Wednesday, July 26, 2006

Is the Web saying "happy trails" to guidebooks?

I've been messing around on
The site is way cool. It has a map of all the fourteeners. Put your cursor over a peak and a photo of the peak pops up. Double click on the peak and a whole page of photos, maps, and descriptions appear: pretty much everything you need to climb the peak. Plus, trip reports posted on the site will tell you what conditions the trails are in.
And the cost for this helpful service? Nothing.
It seems to me the days of spending $25 for a good guidebook are nearing an end, which is bitter sweet for me. I really like the old guidebooks. They're generally written by passionate, interesting dudes. Each one is a snapshot of its era and has its own personal flavor. It will be a shame to lose that.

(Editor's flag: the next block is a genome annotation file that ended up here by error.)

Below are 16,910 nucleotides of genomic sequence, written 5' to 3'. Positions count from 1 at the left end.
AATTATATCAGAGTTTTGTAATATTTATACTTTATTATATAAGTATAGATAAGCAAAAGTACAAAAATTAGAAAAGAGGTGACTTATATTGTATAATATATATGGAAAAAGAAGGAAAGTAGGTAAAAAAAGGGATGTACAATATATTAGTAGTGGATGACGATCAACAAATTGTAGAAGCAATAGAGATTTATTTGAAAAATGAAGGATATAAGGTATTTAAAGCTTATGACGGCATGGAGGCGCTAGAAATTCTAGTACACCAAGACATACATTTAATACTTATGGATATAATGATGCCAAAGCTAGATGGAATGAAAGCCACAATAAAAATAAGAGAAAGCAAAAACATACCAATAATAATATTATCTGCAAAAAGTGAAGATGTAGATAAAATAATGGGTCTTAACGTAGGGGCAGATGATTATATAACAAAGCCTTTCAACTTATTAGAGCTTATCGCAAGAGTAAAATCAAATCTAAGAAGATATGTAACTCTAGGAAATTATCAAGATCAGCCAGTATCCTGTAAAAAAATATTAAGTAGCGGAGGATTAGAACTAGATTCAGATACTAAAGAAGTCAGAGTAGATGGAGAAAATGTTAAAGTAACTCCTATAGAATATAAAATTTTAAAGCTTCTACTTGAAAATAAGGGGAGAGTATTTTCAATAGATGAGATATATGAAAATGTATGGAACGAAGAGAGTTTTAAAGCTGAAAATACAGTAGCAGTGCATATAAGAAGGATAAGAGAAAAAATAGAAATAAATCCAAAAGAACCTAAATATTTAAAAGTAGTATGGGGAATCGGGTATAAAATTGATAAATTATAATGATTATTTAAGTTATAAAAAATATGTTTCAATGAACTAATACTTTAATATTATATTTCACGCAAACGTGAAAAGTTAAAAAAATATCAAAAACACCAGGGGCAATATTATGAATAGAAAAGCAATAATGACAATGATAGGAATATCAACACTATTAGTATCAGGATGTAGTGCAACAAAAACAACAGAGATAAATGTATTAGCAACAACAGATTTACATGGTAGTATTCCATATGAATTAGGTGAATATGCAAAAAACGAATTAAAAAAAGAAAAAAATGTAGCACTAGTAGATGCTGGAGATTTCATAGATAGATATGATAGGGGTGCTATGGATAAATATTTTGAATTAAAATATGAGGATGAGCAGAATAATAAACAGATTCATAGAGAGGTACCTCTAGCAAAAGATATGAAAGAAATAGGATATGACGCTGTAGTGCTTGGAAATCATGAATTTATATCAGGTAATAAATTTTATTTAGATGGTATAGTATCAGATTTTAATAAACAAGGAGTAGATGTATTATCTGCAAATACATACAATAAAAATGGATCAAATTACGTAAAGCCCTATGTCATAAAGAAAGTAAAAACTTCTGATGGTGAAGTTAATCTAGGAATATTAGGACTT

On the other hand, the writing is more concise and portable in the books, so I don't think they'll disappear tomorrow.

So we're in a golden age now, great guide books and great new internet resources. Pretty good time to be hitting the trail.

1 comment:

Zen said...

Good dog-eared guidebooks will forever find a home in the back of our hatchbacks and the bottom of our backpacks. This I am sure of. No batteries needed, no worries if they're dropped, no complaints if they get dunked. But let's get down to what really matters - a good guidebook to read in the out-of-bounds crapper is as American as mom and apple pie. Amen.